Wednesday, July 27, 2016

STOP...Enough is Enough

What is going on in the world? Is it the power of social media? It has taken some time to gather my thoughts before sitting down to express myself in writing. Some things in life you wish you could "unsee", but you can't. For a while, I needed a break from social media. The images, the words, the emotions, the hate. It was too much. It was like watching a train wreck. I couldn't turn away. This Blog Is Why Enough is Enough.

I feel like a spectator watching a scene that is so unreal you struggle to see an end in sight. Black Lives Matter. Blue Lives Matter. All Lives Matter. Like all of a sudden we're choosing up sides. But that wasn't the worst part. It was the comments. That's what hurt the most. It makes you look at the world differently. At people differently. Those you've known for years. Maybe you've worked alongside them. Even those new to your life. Is this how you really feel? Is that what you've been thinking this whole time. It hurts. These are not the words of past ancestors or a scene from long ago. This is now. This is how you feel now. It's still there. It never went anywhere. It never went away. As much as we would like to sweep it under the rug. It's still there.

It takes me back to two very real events in my life. The first happened when I was young. A child. I am going to guess and say that I was in fifth grade. I may have been a little older. That part is a blur. But the memory is not. My mom had dropped me off at the public library for a school project. There was an author there. I think a local author. She was having a book signing and the assignment was to get a copy of her autographed book. After I had received my copy, I was standing outside the library waiting for my mom to pick me up. There were three elderly women standing outside as well talking in a group. I'm sure they didn't see me. I'm sure I was invisible to them. A lady walked out of the library and recognized one of the elderly women. The lady looked like me. She came up to the small group of women and hugged the one that she knew. That's how excited she was to see her. There was a brief exchange between the two. Then, the lady walked away to leave. The two bystanders  began to ask the woman that had been hugged, "Oh my goodness! Are you okay?" And began to gather around their companion as if they could wipe the hug off of her. I thought to myself, "Why would a harmless hug cause such a commotion?" I was confused. Or maybe I knew and didn't want to admit the reality.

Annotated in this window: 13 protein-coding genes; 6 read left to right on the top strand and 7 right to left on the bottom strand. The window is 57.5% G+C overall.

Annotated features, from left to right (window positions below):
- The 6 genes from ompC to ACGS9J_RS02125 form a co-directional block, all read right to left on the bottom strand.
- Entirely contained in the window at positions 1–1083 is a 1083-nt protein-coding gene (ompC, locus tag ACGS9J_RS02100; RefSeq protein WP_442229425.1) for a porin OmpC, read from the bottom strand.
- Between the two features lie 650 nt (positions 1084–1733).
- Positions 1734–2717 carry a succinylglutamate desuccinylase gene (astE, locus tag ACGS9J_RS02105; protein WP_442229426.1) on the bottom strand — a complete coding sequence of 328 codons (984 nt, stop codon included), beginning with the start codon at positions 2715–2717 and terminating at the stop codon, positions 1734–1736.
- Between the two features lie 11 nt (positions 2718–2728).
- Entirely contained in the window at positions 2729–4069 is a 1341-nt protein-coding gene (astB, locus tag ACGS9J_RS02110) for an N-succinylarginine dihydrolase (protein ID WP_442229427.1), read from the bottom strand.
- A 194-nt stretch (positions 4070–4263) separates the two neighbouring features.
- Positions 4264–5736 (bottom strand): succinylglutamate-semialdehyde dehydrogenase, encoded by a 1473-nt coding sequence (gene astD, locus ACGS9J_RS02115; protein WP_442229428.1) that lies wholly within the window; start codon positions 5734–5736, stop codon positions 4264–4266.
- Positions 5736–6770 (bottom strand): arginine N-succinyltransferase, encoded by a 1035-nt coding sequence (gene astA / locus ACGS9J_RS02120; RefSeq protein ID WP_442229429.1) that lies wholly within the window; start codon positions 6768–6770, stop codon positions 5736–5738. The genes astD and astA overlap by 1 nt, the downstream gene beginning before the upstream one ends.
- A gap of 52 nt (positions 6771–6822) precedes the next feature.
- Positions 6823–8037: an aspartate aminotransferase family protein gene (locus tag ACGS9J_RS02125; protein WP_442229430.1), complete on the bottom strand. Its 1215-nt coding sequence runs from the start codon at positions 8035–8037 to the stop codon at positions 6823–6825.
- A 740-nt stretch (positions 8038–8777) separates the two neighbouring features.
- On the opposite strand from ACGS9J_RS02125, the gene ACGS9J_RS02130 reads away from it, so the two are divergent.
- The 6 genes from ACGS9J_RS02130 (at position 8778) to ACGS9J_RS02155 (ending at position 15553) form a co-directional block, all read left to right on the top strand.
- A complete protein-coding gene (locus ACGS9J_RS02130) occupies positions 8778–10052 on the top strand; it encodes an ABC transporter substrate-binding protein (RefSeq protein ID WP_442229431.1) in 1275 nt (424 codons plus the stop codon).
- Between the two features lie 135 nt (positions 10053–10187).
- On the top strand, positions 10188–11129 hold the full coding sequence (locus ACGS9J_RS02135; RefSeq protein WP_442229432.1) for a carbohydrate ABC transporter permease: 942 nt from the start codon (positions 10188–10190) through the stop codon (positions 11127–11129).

The second event occurred later in my life. While in grad school, my class was assigned to read a book: "Why Are All the Black Kids Sitting Together in the Cafeteria?" The title made me think back to my days in college. The days when some students sat in the elevated seating area. While we sat in the area known as "Little Africa". In those days, it was a running joke (which I never found to be humorous). As I read this book, it made me look at life differently. It made me look at people differently. Oddly enough, we never discussed the book in class. We ran out of time. Afterwards, I would ask close friends/colleagues if they had read the book. No one had, but they were curious about its content. The subject matter. Privilege. I usually advise them against reading it. It changes you. It changes your view on life. It changed me. I didn't like it (the change, not the book).

You may have noticed there are certain names/words that I didn't use. I didn't need to use them. And I'm sure you know exactly what I'm talking about. You can fill in the blanks for yourself. That's because it's common. More common than we like to believe. More common than we like to admit. At times, I want to be the girl that Rudy Huxtable wrote about in her story. Do you remember the episode? Someone just needs to tell everyone, "STOP"!

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